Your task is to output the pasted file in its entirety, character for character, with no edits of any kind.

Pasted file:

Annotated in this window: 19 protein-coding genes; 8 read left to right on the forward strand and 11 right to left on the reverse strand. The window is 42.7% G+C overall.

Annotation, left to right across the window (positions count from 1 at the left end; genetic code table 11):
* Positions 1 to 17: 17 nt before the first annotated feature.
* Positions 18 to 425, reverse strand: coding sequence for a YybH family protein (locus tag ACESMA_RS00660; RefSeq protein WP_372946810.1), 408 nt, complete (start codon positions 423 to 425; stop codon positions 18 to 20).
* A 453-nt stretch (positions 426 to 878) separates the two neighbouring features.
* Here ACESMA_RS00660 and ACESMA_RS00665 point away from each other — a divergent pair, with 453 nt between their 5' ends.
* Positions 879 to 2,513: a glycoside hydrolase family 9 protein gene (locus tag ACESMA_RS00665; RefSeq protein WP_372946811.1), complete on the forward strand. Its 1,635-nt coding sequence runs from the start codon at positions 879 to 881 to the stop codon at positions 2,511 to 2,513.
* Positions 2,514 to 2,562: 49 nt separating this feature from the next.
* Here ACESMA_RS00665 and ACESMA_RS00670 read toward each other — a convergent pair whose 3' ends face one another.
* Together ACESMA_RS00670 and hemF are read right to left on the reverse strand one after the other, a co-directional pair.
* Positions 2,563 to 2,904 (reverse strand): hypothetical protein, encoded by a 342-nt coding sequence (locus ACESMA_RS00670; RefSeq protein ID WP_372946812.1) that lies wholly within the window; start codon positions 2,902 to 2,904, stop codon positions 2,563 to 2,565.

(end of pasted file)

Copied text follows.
Annotated in this window: 19 protein-coding genes; 8 read left to right on the forward strand and 11 right to left on the reverse strand. The window is 42.7% G+C overall.

Annotation, left to right across the window (positions count from 1 at the left end; genetic code table 11):
* Positions 1 to 17: 17 nt before the first annotated feature.
* Positions 18 to 425, reverse strand: coding sequence for a YybH family protein (locus tag ACESMA_RS00660; RefSeq protein WP_372946810.1), 408 nt, complete (start codon positions 423 to 425; stop codon positions 18 to 20).
* A 453-nt stretch (positions 426 to 878) separates the two neighbouring features.
* Here ACESMA_RS00660 and ACESMA_RS00665 point away from each other — a divergent pair, with 453 nt between their 5' ends.
* Positions 879 to 2,513: a glycoside hydrolase family 9 protein gene (locus tag ACESMA_RS00665; RefSeq protein WP_372946811.1), complete on the forward strand. Its 1,635-nt coding sequence runs from the start codon at positions 879 to 881 to the stop codon at positions 2,511 to 2,513.
* Positions 2,514 to 2,562: 49 nt separating this feature from the next.
* Here ACESMA_RS00665 and ACESMA_RS00670 read toward each other — a convergent pair whose 3' ends face one another.
* Together ACESMA_RS00670 and hemF are read right to left on the reverse strand one after the other, a co-directional pair.
* Positions 2,563 to 2,904 (reverse strand): hypothetical protein, encoded by a 342-nt coding sequence (locus ACESMA_RS00670; RefSeq protein ID WP_372946812.1) that lies wholly within the window; start codon positions 2,902 to 2,904, stop codon positions 2,563 to 2,565.